Using Medicaid to Support Working Age Adults with Serious Mental Illnesses in the Community: A Handbook. Attachment B: Peer Supports in Georgia


Georgia provides for both peer-delivered and peer support services.

Certified Peer Specialists. The state incorporates “certified peer specialists” (CPS) into many of the services furnished under its rehabilitative services coverage. Peer specialists “perform a range of tasks to assist consumers in regaining control over their own lives and over their recovery processes. Peer specialists model competence and the possibility of recovery and assist consumers in developing the perspective and skills that facilitate recovery.”2 Moreover, according to the official job description, a CPS “provides peer services; serves as a consumer advocate; and provides consumer information and peer support for consumers in emergency, outpatient, or inpatient settings.” Certified peer specialist candidates must meet stringent criteria and demonstrate that they have the necessary skills and philosophy to furnish effective supports. First, specialists must be current or former recipients of mental health services. They also must have had some prior involvement or training in an advocacy or advisory capacity. Candidates go through a two-weeks training program that culminates in written and oral examinations in order to be certified.3 Certified peer specialists are required members of community support and ACT teams and woven into other services. Peer specialists work side-by-side with other program staff and bring a consumer-driven recovery philosophy to services.

Peer Supports. Distinct from but intimately tied to Georgia’s peer specialist initiative is its unique rehabilitative services coverage of peer supports, a consumer-driven and consumer-led service. Georgia’s coverage is as follows:

This service provides structured, scheduled activities that promote socialization, recovery, self-advocacy, development of natural supports, and maintenance of community living skills, under the direct supervision of a mental health professional. Consumers actively participate in decision-making and program operation. Services are directed toward achievement of the specific goals defined by the individual and specified in the Individual Service Plan (ISP), and provided under the direct supervision of a Mental Health Professional. The interpersonal interactions and activities within the program are directed, supervised, guided and facilitated by the Mental Health Professional (MHP)in such a way to create the therapeutic community or milieu effect required to achieve individual treatment goals within a controlled environment. This concept is similar to the manner in group therapy sessions in which the staff leader or therapeutic community setting utilizes the interactions of the group members to achieve the desired individual therapy goals.4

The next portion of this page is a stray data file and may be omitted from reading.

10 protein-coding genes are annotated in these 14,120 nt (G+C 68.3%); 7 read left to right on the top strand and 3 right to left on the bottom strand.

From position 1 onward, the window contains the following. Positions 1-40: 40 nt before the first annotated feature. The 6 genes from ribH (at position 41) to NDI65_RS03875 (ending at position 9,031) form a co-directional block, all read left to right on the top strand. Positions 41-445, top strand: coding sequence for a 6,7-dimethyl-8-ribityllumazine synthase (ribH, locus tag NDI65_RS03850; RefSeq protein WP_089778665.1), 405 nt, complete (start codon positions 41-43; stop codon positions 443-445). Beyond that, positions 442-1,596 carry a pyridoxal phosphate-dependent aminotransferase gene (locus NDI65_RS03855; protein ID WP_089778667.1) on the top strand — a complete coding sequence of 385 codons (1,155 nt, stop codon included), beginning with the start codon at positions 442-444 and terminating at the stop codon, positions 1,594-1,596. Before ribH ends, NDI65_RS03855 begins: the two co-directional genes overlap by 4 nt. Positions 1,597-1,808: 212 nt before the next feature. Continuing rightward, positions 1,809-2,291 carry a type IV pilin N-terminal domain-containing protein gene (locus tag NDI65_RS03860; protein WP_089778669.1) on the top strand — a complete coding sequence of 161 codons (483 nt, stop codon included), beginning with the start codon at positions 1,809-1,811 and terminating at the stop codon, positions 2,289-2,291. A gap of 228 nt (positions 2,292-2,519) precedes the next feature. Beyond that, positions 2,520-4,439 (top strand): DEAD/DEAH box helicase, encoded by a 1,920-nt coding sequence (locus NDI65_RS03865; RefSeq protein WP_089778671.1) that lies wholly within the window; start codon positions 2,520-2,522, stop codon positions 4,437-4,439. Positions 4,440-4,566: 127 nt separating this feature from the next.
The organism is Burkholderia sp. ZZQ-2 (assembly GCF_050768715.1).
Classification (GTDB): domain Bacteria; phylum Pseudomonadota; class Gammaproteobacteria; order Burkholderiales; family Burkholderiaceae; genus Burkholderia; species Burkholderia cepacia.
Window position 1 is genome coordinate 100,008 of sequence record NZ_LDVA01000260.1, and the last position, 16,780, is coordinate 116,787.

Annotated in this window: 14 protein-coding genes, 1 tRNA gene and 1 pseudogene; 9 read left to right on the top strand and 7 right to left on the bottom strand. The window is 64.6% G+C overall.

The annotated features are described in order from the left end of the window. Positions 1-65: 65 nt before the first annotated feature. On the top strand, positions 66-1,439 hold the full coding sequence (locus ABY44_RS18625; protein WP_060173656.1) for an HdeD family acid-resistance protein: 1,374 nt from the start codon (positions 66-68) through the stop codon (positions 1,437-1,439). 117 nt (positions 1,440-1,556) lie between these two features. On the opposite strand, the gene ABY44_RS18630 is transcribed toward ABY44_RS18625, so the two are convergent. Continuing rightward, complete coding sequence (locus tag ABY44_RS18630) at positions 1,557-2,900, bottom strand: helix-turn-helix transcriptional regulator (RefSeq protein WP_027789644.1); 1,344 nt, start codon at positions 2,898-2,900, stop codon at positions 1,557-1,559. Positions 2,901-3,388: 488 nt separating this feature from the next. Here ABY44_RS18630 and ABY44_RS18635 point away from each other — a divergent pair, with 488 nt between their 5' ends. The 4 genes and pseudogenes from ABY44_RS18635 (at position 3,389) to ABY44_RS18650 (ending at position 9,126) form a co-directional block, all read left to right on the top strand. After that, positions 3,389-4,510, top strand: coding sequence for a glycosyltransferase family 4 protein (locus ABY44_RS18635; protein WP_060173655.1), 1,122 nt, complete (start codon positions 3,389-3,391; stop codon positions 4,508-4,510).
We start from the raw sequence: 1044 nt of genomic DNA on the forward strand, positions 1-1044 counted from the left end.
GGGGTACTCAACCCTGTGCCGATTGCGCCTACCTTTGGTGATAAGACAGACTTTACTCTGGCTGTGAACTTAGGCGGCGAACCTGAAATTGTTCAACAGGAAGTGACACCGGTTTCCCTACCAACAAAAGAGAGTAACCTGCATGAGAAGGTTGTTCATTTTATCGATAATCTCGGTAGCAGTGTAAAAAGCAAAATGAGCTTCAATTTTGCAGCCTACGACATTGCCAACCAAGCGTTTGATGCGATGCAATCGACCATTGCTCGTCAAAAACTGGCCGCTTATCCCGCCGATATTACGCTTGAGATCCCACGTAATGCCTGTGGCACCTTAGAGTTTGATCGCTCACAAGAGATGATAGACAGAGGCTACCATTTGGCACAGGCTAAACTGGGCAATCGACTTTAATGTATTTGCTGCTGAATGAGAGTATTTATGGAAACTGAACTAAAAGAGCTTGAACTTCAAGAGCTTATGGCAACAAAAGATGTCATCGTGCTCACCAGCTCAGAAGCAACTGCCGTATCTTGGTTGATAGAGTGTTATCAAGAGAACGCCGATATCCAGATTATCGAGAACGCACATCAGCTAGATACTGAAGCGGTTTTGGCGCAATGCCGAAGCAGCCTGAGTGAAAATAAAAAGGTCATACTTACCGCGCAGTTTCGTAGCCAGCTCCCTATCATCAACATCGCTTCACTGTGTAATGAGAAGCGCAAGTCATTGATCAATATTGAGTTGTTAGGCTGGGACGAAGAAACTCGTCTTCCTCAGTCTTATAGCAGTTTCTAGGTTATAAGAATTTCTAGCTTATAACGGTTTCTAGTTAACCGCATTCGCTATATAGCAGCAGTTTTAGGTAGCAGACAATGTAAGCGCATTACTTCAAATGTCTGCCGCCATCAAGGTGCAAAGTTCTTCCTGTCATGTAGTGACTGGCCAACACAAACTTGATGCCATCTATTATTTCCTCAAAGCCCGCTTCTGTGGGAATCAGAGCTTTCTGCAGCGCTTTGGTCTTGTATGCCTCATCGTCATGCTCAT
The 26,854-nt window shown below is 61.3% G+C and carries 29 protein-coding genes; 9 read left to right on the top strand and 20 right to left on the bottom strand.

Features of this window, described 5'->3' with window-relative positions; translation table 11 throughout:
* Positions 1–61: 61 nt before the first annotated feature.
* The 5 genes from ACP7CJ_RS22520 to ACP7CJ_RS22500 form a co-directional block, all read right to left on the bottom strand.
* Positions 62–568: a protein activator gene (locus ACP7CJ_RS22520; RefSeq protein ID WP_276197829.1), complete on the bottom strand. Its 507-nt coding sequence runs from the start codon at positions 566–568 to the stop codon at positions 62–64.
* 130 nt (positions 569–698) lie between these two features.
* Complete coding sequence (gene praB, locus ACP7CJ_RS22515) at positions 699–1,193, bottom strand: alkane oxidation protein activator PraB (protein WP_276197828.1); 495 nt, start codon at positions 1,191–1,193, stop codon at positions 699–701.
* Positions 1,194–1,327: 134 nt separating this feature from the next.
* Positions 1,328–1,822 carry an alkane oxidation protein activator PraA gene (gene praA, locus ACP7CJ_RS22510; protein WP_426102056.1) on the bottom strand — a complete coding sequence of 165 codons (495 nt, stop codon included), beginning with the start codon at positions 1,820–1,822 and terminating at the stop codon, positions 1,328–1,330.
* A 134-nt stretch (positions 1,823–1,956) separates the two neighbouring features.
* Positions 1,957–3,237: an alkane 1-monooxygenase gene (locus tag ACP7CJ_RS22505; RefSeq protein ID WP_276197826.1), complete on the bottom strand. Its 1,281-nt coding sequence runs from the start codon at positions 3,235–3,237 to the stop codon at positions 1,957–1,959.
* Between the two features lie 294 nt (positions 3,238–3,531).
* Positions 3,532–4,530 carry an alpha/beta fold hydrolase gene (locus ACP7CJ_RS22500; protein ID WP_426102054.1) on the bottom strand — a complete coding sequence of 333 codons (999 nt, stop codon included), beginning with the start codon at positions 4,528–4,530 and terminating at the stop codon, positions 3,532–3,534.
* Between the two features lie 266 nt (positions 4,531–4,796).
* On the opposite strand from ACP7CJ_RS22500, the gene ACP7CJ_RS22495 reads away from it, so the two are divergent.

Principles of Peer Supports and Recovery
Peer supports program must actively incorporate the Georgia Consumer Council’s recovery principles into their services and activities:
  • View each individual as the director of his/her rehabilitation and recovery process;
  • Promote the value of self-help, peer support and personal empowerment to foster recovery;
  • Promote peer-to-peer training of individual skills, social skills, community/natural resources and group and individual advocacy;
  • Promote supported employment and education that fosters self-determination and career advancement;
  • Support each consumer to “get a life” using natural occurring resources to replace the resources of the mental health system no longer needed;
  • Support each consumer to fully integrate into accepting communities in the least intrusive environment that promotes housing of his/her choice;